Avastin Biosimilar Becomes First FDA-Approved Copy-Cat for Cancer

Avastin Biosimilar Becomes First FDA-Approved Copy-Cat for Cancer

Mvasi (bevacizumab-awwb) is the first biosimilar to be approved in the US as a cancer therapy.

In an historic event, the US Food and Drug Administration (FDA) has approved a biosimilar version of Roche’s cancer treatment Avastin (bevacizumab). Mvasi (bevacizumab-awwb) is the first biosimilar to be approved in the US as a cancer therapy.

Codeveloped by Amgen and Allergan, Mvasi has been approved to treat all five indications of its branded reference product. In most cases, the drug has been approved as an adjunct therapy to chemotherapy or treatment with interferon alfa.

“The approval of Mvasi marks a significant milestone for healthcare practitioners and patients as the first anti-cancer biosimilar approved in the United States,” said Dr. Sean E. Harper, executive vice president of Research and Development at Amgen. “With decades of experience in oncology and biologics, Amgen continues to expand its biosimilar and oncology portfolios, and Mvasi has the potential to advance access to high-quality, targeted cancer therapy.”

The biosimilar is approved to treat metastatic colorectal cancer, non-squamous non-small cell lung cancer, glioblastoma, metastatic renal cell carcinoma and cervical cancer. While clinical data supported the drugmakers’ claim that Mvasi is highly similar to Avastin, the FDA did not approve it as an interchangeable product.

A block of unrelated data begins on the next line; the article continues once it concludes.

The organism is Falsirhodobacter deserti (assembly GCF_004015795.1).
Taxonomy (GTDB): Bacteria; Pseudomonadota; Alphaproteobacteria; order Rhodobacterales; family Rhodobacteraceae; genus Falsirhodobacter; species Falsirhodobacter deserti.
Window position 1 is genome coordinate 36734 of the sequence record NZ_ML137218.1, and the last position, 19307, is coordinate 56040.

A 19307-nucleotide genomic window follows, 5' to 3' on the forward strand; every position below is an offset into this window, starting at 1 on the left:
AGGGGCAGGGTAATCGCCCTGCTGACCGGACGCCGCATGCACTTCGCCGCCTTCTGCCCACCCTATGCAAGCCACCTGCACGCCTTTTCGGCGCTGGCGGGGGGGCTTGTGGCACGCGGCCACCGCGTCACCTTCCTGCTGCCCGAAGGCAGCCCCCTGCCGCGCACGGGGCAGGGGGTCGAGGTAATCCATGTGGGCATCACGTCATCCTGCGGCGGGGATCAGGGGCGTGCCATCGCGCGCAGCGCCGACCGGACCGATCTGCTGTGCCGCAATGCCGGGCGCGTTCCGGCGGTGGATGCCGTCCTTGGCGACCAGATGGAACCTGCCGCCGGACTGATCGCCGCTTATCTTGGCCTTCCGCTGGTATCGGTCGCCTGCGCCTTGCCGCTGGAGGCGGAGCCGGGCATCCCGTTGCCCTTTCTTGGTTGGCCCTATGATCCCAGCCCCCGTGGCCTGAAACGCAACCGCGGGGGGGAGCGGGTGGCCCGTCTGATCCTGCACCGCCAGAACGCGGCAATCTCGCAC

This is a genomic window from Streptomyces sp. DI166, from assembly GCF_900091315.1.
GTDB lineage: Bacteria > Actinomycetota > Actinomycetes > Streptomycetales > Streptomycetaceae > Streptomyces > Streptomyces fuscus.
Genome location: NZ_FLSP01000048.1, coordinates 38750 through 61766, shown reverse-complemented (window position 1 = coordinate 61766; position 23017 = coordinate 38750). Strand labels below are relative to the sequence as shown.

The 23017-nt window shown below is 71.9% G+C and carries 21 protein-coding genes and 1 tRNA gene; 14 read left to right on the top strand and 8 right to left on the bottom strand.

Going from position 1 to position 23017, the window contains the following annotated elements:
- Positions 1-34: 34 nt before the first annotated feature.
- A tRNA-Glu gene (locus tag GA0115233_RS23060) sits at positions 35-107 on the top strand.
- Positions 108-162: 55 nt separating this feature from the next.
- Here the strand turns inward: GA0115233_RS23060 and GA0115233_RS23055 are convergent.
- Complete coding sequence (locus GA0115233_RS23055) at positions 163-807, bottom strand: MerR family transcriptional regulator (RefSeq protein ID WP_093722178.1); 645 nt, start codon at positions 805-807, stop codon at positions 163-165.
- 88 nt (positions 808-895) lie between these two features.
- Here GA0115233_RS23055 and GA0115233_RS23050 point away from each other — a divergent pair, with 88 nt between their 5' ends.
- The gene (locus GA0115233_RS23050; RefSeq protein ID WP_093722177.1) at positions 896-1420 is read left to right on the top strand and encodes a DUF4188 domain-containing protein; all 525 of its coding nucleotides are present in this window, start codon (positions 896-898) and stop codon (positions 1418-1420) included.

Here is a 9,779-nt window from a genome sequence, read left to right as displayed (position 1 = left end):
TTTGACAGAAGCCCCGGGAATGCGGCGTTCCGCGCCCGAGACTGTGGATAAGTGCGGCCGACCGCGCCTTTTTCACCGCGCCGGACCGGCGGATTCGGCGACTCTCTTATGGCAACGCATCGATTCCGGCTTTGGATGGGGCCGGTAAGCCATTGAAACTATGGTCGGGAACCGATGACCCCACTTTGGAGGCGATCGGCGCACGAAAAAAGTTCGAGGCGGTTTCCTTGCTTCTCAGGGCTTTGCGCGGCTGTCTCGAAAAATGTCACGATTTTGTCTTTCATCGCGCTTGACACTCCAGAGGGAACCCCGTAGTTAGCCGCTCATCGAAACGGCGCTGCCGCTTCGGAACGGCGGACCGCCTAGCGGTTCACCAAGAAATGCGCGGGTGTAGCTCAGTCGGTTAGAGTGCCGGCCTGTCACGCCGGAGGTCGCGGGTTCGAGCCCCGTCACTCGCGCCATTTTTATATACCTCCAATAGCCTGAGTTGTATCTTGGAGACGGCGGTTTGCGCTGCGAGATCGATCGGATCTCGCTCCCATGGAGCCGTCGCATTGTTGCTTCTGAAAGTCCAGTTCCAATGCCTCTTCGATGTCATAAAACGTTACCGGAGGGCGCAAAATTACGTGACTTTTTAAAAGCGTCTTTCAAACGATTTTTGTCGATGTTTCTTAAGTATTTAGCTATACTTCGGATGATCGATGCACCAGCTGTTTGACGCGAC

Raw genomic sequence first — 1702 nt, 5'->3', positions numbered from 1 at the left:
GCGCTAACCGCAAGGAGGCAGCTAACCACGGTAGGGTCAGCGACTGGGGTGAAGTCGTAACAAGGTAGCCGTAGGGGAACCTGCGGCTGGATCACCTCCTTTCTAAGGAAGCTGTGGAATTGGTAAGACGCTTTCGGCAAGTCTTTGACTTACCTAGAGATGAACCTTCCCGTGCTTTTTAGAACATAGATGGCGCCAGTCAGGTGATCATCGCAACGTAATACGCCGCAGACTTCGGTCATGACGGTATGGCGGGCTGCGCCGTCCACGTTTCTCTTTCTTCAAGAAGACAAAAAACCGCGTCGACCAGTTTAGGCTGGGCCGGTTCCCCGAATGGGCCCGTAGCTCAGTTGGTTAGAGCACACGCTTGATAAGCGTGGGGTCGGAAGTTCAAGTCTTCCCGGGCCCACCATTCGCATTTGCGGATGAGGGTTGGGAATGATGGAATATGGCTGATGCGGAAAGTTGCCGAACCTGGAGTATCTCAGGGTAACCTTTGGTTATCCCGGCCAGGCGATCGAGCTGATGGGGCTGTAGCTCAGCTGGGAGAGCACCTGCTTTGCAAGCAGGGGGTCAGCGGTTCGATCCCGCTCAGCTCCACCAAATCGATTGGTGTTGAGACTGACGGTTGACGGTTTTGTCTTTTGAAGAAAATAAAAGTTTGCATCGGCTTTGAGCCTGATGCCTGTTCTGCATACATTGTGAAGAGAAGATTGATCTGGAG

This means that pharmacists cannot automatically substitute the biosimilar for the branded product without consulting with the prescribing physician. Pharmacists regularly fill patients’ prescriptions for name-brand drugs with their generic counterparts due to cost-savings.

“Mvasi is the first product from our collaboration with Amgen to be approved by the FDA and underscores our joint commitment to bring cancer biosimilars to market to help patients,” said David Nicholson, chief research and development officer at Allergan. “We are committed to developing safe and effective therapies in critical disease areas, and Mvasi is leading the way for additional oncology biosimilars from Amgen and Allergan.”

Avastin is currently one of Roche’s top-selling drugs, and until now, the company has avoided biosimilar competition for the cancer biologic. In 2016, total sales of the drug were 6.78 billion Swiss Francs, or just over $7 billion.

Late last year, Amgen and Allergan submitted Mvasi for review by the European Medicines Authority (EMA). So far, the companies have not released the list price for Mvasi, but it’s likely to be significantly less expensive than Avastin.

“Bringing new biosimilars to patients, especially for diseases where the cost of existing treatments can be high, is an important way to help spur competition that can lower healthcare costs and increase access to important therapies,” said FDA Commissioner Dr. Scott Gottlieb. “We’ll continue to work hard to ensure that biosimilar medications are brought to the market quickly, through a process that makes certain that these new medicines meet the FDA’s rigorous gold standard for safety and effectiveness.”